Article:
“I want to see the quilts,” she groans. “But how will we ever get there?”

“We will sing songs,” he says, taking her hand. “From all our favorite musicals.”

“Don’t be ridiculous,” she says, allowing him to lead her along.

“We’re off to see the wizard,” he begins. “The wonderful wizard of Oz.”

“Judy Garland was a drug addict,” says Esme, nodding emphatically. “I could never forgive her for that.”

“Why not?” says Bill, giving his mother’s hand a gentle squeeze. “Let’s forgive her.”

“Oh, look,” says Esme, pointing at the sign above the pavilion. “We’re here.”

“I never gave a hoot about quilts,” says Bill, sitting beside his mother on a cushioned bench to take a long look at the grand prizewinner. “Now I’m in love.”

“These are nothing,” says Esme, dismissing everything in the vast room with a wave of her hand. “When I was a girl, we really knew how to make quilts.”

“This is phantasmagoric,” says Bill, gesturing at the giant blue field dotted with stars and sheep and bubbles and clouds. “I believe in this.”

“It’s big,” says Esme, nodding. “I’ll give it that.”

“You’re just you,” he says, looking at her. “And I’m just me.”

“I’m out of gas,” she says, leaning against him. “Take me home?”

He walks her to her front door. “Shall I come in? Cook you dinner? Rub your feet?”

She turns away and fits her key into the lock. “Not like it used to be,” she sighs, opening the door. “Don’t come in. Place is a mess.”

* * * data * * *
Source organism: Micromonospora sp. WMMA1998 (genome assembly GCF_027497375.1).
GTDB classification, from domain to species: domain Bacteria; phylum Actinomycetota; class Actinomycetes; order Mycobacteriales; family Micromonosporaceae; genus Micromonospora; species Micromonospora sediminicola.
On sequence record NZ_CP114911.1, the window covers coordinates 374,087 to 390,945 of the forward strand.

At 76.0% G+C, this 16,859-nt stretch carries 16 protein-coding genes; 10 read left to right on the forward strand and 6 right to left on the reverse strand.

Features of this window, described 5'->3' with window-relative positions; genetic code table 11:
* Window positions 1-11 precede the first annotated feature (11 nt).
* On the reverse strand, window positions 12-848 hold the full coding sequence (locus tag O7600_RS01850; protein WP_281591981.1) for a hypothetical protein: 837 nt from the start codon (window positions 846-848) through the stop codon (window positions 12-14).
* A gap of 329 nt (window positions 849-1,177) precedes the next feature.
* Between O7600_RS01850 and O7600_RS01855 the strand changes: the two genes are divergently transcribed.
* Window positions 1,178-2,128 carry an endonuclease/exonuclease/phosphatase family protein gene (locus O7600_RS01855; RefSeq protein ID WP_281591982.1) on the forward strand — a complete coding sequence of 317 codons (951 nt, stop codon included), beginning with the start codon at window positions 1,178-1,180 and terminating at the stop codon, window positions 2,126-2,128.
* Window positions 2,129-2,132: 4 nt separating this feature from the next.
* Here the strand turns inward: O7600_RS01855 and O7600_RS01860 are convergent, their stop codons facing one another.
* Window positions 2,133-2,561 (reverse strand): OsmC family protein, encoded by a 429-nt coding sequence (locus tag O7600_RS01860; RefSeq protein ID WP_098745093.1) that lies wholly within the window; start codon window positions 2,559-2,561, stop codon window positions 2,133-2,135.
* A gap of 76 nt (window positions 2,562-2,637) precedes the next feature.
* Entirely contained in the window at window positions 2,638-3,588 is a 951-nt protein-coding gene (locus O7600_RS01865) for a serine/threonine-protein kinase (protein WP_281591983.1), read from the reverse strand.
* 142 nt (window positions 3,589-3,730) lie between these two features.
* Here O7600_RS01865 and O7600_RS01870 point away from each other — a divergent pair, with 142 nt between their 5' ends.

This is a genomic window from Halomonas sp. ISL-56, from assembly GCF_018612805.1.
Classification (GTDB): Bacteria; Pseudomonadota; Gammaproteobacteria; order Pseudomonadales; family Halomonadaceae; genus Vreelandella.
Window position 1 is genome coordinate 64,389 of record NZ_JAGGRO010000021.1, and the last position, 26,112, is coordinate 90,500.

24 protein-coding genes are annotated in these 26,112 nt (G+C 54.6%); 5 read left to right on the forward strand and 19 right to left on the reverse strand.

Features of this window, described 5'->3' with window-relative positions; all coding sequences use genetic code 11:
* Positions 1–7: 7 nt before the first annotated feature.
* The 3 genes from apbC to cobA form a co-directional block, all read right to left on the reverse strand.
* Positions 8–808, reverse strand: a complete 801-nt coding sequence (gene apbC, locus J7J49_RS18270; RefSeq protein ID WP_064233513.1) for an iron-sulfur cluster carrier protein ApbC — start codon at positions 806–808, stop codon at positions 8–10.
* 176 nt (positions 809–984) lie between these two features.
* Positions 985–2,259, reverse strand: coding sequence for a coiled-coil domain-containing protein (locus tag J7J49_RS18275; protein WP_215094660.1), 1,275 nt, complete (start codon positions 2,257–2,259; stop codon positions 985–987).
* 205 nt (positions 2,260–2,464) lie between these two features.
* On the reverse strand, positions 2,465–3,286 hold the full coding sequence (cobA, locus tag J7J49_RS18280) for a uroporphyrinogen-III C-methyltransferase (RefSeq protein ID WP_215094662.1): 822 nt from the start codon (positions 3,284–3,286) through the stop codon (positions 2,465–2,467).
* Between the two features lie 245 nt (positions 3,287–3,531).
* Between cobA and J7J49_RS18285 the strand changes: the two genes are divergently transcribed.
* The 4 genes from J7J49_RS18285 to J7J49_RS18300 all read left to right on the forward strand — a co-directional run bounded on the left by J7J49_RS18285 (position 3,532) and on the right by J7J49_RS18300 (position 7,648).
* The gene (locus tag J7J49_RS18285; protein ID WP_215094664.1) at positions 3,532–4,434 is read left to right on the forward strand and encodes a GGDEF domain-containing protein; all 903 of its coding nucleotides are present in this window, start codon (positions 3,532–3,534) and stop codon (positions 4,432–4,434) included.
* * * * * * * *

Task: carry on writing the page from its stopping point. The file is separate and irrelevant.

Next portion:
“Ma?” he says, deftly sending the word into her heart.

“Yes, dear,” she says, turning to gaze at him. “That’s me.”

fin

Bill Evans

Buddha In A Teacup on Apple Books

Listen to Todd read Ten Thousand Things on YouTube

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Mr. Nail

I’m fascinated by how we learn things. I recently read that there seems to be a strong correlation between the elimination of handwriting from the American school curriculum and the steep decline in academic test scores. I have also read that many children with learning disabilities have overcome their learning disabilities by developing  handwriting and memorization skills.

memorize: commit to memory, learn by heart

Mr. Nail was my English teacher for my senior year of high school. If I ever knew Mr. Nail’s first name, such knowledge is lost to the sound and the fury of the intervening fifty-four years. I want to call him Hank Nail, but that’s just a funny guess.